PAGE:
Dogs

Christmas Cactus

Filed Under: Dogs, Cats, Poisoning

It is just a few short weeks before the Christmas holidays. Your best friend sends you a beautiful Christmas cactus to accent the season. Unfortunately your pets decide that the colorful flowers of your holiday plant are truly irresistible. Your dog, with the help of the family cat, uses the plant as a newly acquired play toy and disassembles the Christmas cactus while you are at work. Should you be concerned that some of the flat segments which comprise the Christmas cactus found their way into your pet’s stomach? Probably not!

Chesapeake Bay Retriever

Filed Under: Dogs, General Care

The Chesapeake Bay retriever is a native of Maryland in the United States. This water dog evolved with the breeding of Newfoundlands and English Otter Hounds with local retrievers, including curly-coated and flat-coated retrievers, back in the early 1800’s.

The breed was developed for its keen intelligence and a willingness to retrieve no matter how harsh the weather or how icy the water. This breed is considered to be the toughest of the water retrievers. They are named for the Chesapeake Bay area from which they hail.

Adverse Drug Reactions in Herding Breeds of Dogs and Cats

Filed Under: Dogs, Cats, General Care

Do you own a collie or an Australian shepherd?  Have you been cautioned that they may be particularly sensitive to certain drugs, or have you heard not to give them certain medications?

Greyhounds

Filed Under: Dogs, General Care

Tall, lean, and built for speed, the greyhound is the fastest breed of dog.  With a sharp eye it is classified as a sight hound.  Originally bred as a racing dog they are now accepted as sweet and personable companions.  As part of the hound family they can have some stubborn personality traits.  They are not hyper and will spend much of their day resting in preparation, conserving their energy, until required to utilize their great bursts of speed. 
 

Canine Osteosarcoma

Filed Under: Dogs, Diseases

Does your dog have a swelling of the leg that is painful when touched?   Is your dog suddenly lame?  Can’t remember a traumatic incidence your pet has been subjected to recently?   Is your dog over 50 pounds in weight?  If the answer to most of these questions is yes, you should take your pet to his veterinarian.   Large and giant breeds of dogs are particularly susceptible to osteosarcoma which is a highly aggressive and malignant tumor or cancer of the bone.  Radiographs will clearly demonstrate if you have to be concerned about this type of tumor.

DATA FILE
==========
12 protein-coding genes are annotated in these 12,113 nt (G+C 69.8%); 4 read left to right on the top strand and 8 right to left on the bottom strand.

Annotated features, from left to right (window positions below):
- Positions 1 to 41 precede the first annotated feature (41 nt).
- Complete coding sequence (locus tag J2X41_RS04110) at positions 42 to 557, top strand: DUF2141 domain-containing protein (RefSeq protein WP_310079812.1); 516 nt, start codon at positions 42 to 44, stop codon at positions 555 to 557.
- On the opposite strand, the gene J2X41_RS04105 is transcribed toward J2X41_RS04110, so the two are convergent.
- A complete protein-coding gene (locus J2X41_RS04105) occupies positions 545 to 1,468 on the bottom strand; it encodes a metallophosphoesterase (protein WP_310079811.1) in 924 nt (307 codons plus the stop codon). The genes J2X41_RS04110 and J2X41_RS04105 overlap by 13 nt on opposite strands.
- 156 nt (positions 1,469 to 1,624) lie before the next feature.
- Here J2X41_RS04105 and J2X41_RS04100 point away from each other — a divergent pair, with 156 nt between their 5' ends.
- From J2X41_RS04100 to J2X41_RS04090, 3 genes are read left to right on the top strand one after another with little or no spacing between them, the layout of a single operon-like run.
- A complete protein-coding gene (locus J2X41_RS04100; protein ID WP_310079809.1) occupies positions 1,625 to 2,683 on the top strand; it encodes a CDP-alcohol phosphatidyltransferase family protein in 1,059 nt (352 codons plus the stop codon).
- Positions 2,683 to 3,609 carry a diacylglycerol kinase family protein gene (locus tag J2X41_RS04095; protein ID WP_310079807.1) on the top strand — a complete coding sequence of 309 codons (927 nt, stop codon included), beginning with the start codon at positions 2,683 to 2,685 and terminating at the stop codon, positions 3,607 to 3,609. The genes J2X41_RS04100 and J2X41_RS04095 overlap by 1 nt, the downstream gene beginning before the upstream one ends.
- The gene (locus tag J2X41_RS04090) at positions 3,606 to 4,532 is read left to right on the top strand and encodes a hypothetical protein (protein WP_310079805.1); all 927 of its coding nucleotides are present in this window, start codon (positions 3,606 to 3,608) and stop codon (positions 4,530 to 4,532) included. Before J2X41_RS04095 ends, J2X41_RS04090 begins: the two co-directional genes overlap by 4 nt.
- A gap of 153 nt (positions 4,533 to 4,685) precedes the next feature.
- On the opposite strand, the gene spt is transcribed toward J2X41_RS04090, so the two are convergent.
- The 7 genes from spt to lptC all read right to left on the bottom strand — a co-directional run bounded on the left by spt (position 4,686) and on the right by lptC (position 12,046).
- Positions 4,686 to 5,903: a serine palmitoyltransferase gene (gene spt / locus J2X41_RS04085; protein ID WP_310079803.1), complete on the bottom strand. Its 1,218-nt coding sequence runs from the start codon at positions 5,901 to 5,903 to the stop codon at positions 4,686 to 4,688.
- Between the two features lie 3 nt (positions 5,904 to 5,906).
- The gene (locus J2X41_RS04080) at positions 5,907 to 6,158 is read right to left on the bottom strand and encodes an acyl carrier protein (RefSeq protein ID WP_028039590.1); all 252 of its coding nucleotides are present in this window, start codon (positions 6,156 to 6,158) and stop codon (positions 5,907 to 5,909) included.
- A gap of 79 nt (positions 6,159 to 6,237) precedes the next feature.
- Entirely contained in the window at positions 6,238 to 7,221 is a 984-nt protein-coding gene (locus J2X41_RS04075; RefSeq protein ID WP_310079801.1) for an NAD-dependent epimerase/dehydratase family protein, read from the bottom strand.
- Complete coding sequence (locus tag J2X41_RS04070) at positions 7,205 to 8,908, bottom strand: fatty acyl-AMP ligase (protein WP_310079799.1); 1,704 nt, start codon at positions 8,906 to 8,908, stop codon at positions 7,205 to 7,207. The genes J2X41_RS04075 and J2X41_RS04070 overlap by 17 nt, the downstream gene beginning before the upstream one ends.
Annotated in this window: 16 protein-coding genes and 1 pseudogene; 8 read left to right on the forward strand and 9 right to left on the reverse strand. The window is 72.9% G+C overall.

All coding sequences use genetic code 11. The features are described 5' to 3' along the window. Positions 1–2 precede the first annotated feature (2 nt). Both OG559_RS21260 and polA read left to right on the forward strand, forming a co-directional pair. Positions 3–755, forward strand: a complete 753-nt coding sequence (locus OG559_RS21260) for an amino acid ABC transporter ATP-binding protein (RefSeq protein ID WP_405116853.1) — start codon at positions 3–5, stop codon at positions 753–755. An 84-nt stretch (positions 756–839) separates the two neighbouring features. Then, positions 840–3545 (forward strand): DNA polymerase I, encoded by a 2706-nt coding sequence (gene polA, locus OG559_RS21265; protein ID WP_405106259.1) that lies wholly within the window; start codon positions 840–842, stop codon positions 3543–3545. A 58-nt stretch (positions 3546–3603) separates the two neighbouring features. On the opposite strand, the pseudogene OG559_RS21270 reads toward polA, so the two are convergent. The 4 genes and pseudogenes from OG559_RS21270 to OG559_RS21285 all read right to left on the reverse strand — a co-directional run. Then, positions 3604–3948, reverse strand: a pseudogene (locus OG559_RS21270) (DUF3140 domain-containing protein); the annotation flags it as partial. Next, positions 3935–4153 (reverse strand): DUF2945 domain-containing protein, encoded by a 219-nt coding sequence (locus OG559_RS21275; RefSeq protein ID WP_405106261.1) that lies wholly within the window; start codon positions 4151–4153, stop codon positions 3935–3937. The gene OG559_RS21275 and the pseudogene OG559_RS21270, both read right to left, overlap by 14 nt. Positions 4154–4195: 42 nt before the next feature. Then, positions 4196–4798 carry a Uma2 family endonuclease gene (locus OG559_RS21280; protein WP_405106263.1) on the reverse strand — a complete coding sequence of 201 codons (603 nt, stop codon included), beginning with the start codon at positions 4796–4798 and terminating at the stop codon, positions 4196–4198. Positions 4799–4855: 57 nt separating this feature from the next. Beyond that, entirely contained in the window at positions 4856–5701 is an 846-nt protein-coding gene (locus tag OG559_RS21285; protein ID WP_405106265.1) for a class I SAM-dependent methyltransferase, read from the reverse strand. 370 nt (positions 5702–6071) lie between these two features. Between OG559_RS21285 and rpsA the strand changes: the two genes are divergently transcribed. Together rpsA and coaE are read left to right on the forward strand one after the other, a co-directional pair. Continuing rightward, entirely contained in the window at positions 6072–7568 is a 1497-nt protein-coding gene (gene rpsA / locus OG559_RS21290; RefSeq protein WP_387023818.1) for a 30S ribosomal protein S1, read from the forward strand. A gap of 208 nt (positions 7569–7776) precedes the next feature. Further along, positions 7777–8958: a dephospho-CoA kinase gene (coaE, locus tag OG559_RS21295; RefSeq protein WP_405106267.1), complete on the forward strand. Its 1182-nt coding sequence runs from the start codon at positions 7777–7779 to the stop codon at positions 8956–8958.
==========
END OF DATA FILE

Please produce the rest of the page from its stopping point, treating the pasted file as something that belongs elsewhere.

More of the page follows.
Top Ten Reasons for Owning a Pond

Filed Under: Dogs, General Care, Fish

10. Provides the family Labrador retriever a place to cool off.

9. Less water usage. Lawns and landscaping require watering. Often rainwater is sufficient to top off a pond once it has been filled, dependent on the area of the country.

8. The pond provides a wonderful local wildlife habitat.

7. Sludge collected by a pond filter may be used as a nutrient-rich fertilizer.

6. Just add fish and you have wonderful, easy to care for and entertaining pets.

5. A pond encourages young people to help preserve the planet and brings them in close contact with nature.

Tick Control in Dogs and Cats

Filed Under: Dogs, Cats, Parasites

Top Dogs for 2008

Filed Under: Dogs, Behavioral & Training, General Care

In the United States, the most popular breeds have all remained the same for 2008 according to the AKC. For the 18th consecutive year the Labrador retriever has maintained the coveted number one most popular breed ranking, although rumor has it that the mixed breed actually edges them out for the number one spot. In fact the Labrador retriever has twice the number of registrants in ‘08 than does its nearest competition: the Yorkshire terrier.

The 2008 ranking resembles that of 2007 with the exception of the English bulldog, who has managed to move up an additional two slots.

Gone Fishing

The summer was beginning to drag on further. The heat and humidity were relentless. It was the type of day that the air was so humid you could cut it with a knife. No one was moving, or should I say, they moved as little as possible. Most clients and their pets confined their activities around air conditioned areas. Unfortunately, cold air blowing directly on arthritic joints is not what a pet suffering from degenerative disease needs.

Why Do Dogs and Cats Eat Grass?

Filed Under: Dogs, Cats, Behavioral & Training, Diet & Nutrition, General Care

The age old question for pet owners has been, “Why do dogs, who are largely carnivores, and cats, who are obligate carnivores, eat grass?”  Dogs and cats receive no nutritive value from grass.  So why do they consume greens, typically grasses?  Traditionally veterinarians and behaviorists have theorized that these pets are sick and need to vomit or have some perceived dietary deficiency that perhaps the owner is unaware of.  The answer may be more fundamental:  eating grass may be a necessary inherited predisposition of dogs and cats from their wild ancestors.  

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